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Street-level archaeology

February 23, 2012

A spoon embedded in asphalt, shot by Mike Mission.

Artist Mike Mission has compiled a collection of photos that some might consider odd, but to those of us whose stock in trade is interpreting material culture, it’s captivating.

Mission photographs ordinary objects that have been embedded in the asphalt in New York City. The photo to the left is typical, and you can see the rest of the gallery on his Flickr page. He refers to this project as “Asphalt Archaeology,” a very apt term, because these images raise a terrific opportunity to talk a little about two key concepts of archaeology, regardless of the time period. The concepts are context and association, and you can read on below the cut for more.

Context simply refers to the location where an object was discovered. In terms of the spoon, the context is, well, lodged in asphalt on an unknown NYC street. In archaeological terms, an artifact’s context might be “inside a cellar,” “in a sheet midden,” or in a certain “level” of a test unit. Association is tightly related to context, as it refers to “the things found around a certain object.” Two artifacts that were found together inside that cellar, in that sheet midden, or in the same level of the test unit, are said to be “in association.”

Two objects in association.

Context and association are important to archaeologists because they allow us to draw relationships between certain artifacts, or, conversely, to argue that there is no direct relationship between them. And they help us explain how and (perhaps) why objects ended up where we find them.

That’s well and good, but what does it mean, and how is it useful? In terms of the spoon, we can use those concepts to draw a picture of how it ended up where it did. It might go something like this:

Because it is pressed into the surface level of an asphalt street, this spoon was apparently discarded soon after the asphalt was laid down, while it was still soft enough to capture an object like the spoon. A street is an unusual context for a spoon to be discovered. People tend to eat indoors, particularly in urban settings. We know that spoons are usually used to eat liquid-based or somewhat gelatinous foods, like soups, stews, ice cream, etc. But street vendors often sell those types of foods, so it’s reasonable to imagine that the spoon could have been discarded by someone who was eating something purchased from a street vendor. But typically, vendors supply wooden or plastic spoons, as they cost less than metal ones. So that explanation seems less likely. More likely is the spoon was discarded elsewhere, perhaps swept from an alley or out a home’s door or tossed into the street as a means of disposal, and ended up in the street unintentionally, and separate from the place it was intended to be used. It was then pressed into the soft asphalt, which hardened and held it tight.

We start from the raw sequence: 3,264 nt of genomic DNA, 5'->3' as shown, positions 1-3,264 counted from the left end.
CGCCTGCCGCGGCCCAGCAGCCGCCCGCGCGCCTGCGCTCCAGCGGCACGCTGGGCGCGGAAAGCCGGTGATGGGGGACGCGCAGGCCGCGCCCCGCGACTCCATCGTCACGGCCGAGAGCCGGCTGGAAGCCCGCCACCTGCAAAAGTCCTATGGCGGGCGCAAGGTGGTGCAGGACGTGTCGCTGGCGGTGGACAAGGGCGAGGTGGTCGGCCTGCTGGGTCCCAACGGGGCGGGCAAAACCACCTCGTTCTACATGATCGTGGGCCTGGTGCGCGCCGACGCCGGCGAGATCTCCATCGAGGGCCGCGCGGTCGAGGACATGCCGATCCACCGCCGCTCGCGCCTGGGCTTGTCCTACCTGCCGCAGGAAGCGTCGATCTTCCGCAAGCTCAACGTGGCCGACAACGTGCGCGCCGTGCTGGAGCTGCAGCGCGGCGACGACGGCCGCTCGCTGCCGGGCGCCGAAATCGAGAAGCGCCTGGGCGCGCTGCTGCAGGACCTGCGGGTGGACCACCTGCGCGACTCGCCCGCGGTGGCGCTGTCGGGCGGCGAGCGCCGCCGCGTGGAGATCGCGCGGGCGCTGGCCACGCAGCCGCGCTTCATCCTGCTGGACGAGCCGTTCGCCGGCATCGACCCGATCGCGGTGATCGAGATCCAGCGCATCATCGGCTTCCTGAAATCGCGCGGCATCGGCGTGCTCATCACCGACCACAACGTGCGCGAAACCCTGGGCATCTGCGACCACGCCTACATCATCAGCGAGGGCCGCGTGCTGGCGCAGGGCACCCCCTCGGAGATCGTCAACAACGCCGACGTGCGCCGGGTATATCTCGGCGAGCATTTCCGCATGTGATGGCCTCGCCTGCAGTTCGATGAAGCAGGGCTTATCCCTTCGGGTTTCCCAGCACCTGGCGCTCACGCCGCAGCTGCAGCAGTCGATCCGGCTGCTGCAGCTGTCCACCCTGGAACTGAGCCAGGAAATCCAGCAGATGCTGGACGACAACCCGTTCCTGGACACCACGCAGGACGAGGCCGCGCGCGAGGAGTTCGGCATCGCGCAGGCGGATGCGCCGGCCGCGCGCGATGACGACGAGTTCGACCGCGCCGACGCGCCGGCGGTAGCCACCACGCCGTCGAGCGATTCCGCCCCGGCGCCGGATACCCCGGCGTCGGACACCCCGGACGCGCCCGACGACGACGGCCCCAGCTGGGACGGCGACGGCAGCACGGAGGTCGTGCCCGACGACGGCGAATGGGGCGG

So that’s an explanation for the context. What does association tell us?

A drill bit in asphalt matrix.

The spoon (and they keys and metal thing in the photo above) are in association with the asphalt matrix. Because asphalt is sticky and pliable until it dries, we know that the objects had to have been laid in their position fairly shortly after the asphalt itself was spread. At the very least, we know that the asphalt was laid before the objects in them, otherwise it would have covered them over and they wouldn’t be there for Mr. Mission’s photos. That’s a strong association.

So what does that tell us? For starters, we could get an idea of when these depositional events occurred. It would likely be possible to determine when the street was last asphalted, perhaps by a call to the public works department in New York, or just by asking a bunch of people who live or work nearby. Then things get interesting.

We could look at the objects themselves for clues to how old they are. A coin, for instance (which Mission doesn’t seem to have any photos of, unfortunately), with a date stamp, is what we call a well-dated artifact. A 1910 penny was created in, obviously, 1910. If we found one stuck in asphalt that was laid in 2010, we would have a little chronological problem to resolve. Two objects in the same context with strong association, but vastly separate in the time of their manufacture. Or, how did a penny get stuck in asphalt a century after it entered circulation? We could think of all sorts of explanations – it might have been carried by a person as a lucky charm and lost, for instance. In a very real way, this is what archaeology’s all about: looking carefully at where things are found and what’s found around them, taking what we know about those things and how people behave with them, and trying to explain people’s actions.

So “Asphalt Archaeology” is quite appropriate. And I’d say there’s great artistic value here, as well as a valuable introduction to archaeological reasoning.

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